Early voting in Virginia’s off-off-year race for governor has been underway for nearly three weeks already, having begun on Sept. 17, fully 47 days before the official Nov. 2 Election Day.
Also on the ballot are races for lieutenant governor and state attorney general, as well as all 100 seats in the House of Delegates of the General Assembly and a variety of local offices.
Early voting still is a relatively new phenomenon, not just in Virginia but across the country. It was not all that long ago when Election Day meant precisely that—Election Day. Either you voted that day—ordinarily, on the first Tuesday after the first Monday in November—or you didn’t vote at all. The only exception back then was absentee balloting, which you had to arrange in advance if you knew that you would be out of town or otherwise indisposed on Election Day.
In other words, there was no early voting as we know it today, yet the republic survived quite nicely. Voters knew when primary and general elections were to be held and planned their schedules accordingly if they cared strongly enough to vote.
While there’s some merit to having voting extend over more than just a single day to avoid long lines at the polls, Virginia’s more than six weeks’ worth, ending Oct. 30, is unnecessarily long.
We’re open to more than just a single day, but if a would-be voter can’t manage their time to make a trip to the polls over the course of, say, four or five days of early voting or on Election Day itself, a time-management course might be in order.
There are at least three reasons to curtail the number of early voting days.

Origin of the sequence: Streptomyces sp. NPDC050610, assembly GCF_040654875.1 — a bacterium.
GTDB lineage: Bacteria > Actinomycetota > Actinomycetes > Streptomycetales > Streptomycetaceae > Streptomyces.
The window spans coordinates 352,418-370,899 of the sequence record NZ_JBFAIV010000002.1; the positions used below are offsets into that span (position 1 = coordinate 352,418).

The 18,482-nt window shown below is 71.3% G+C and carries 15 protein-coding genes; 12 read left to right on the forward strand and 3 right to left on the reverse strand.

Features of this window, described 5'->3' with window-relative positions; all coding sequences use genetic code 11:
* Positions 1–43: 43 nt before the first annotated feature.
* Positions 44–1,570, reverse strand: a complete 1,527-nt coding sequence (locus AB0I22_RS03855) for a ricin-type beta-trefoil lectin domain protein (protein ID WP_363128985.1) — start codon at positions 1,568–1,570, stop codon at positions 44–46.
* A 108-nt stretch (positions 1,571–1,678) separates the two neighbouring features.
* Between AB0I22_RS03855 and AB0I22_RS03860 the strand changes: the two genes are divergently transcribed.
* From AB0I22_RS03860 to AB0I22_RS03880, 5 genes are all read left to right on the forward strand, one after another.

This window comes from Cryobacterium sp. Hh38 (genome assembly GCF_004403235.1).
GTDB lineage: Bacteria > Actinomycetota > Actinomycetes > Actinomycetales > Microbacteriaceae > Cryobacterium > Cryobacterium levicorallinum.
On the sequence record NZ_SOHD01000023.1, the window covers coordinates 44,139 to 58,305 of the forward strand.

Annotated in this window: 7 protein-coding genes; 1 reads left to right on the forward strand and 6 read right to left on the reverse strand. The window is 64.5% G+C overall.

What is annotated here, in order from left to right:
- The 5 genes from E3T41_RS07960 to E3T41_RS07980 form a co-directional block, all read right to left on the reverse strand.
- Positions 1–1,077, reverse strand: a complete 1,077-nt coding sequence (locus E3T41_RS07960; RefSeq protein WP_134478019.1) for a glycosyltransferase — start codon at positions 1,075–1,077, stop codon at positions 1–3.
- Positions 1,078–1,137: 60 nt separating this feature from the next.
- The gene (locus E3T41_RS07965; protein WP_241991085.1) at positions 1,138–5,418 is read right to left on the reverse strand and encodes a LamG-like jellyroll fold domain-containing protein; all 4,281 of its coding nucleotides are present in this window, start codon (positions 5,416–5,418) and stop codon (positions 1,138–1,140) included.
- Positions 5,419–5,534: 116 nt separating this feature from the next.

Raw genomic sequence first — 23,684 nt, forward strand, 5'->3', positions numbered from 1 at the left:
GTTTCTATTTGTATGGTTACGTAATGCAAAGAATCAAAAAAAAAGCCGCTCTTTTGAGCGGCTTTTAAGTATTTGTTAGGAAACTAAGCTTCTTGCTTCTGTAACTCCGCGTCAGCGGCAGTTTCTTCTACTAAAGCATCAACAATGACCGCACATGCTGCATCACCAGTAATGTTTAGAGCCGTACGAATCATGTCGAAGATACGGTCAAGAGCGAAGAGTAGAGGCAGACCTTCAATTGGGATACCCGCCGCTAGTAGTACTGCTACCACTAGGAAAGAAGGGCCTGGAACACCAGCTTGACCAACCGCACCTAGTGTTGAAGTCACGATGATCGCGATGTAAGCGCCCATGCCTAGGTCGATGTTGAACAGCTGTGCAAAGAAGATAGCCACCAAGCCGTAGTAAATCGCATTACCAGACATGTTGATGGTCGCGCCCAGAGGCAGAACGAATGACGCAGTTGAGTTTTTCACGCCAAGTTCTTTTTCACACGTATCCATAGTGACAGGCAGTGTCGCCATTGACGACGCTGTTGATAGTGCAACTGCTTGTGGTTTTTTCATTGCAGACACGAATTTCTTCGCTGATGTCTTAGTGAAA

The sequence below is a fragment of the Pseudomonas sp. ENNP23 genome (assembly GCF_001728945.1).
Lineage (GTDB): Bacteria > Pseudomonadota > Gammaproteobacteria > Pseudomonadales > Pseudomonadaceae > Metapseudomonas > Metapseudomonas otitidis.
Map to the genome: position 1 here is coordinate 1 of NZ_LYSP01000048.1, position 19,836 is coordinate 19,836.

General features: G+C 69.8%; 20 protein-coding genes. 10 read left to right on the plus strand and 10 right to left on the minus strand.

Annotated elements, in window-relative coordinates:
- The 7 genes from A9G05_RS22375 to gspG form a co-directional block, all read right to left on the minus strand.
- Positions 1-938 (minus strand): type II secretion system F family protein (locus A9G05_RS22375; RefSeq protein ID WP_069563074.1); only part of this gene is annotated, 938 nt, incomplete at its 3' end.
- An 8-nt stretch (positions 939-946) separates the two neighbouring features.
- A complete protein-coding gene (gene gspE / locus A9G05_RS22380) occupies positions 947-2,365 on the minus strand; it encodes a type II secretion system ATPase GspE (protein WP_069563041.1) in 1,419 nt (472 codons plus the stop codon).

First, the longer the polls are open, the greater the opportunities for cheating by the unscrupulous. The potential for election integrity to be compromised is directly proportional to the duration of early voting.
The second is the substantial cost of operating the early-voting stations throughout the state that have to be staffed for more than six weeks. In addition to the general registrar’s offices in each of Virginia’s jurisdictions, there are at least 60 satellite polling stations across the state, according to the Virginia Department of Elections website. In Fairfax County alone, there are 16 such satellite stations open seven to eight hours a day.
A potential third problem with unnecessarily lengthy early voting is the electoral “October surprise.” What if you cast your vote on Sept. 30, and a month later, on Oct. 30, a scandal surfaces involving the candidate you voted for—for example, a report of financial improprieties or a sexual assault charge?
More specifically, as it relates to the Virginia governor’s race, how many early voters, for example, might now regret casting their ballots for Democrat Terry McAuliffe after he made this appallingly arrogant remark on education policy during a Sept. 28 candidates’ debate: “I’m not going to let parents come into schools and actually take books out and make their own decisions,” adding: “I don’t think parents should be telling schools what they should teach.”
Too bad. You can change your mind, but you can’t change your vote.
For all these reasons, Virginia should roll back the length of early voting to a more reasonable number of days. Our inclination would be no more than a week—whether Attorney General Merrick Garland’s far-left Justice Department and self-appointed liberal voting rights groups like the Brennan Center like it or not.
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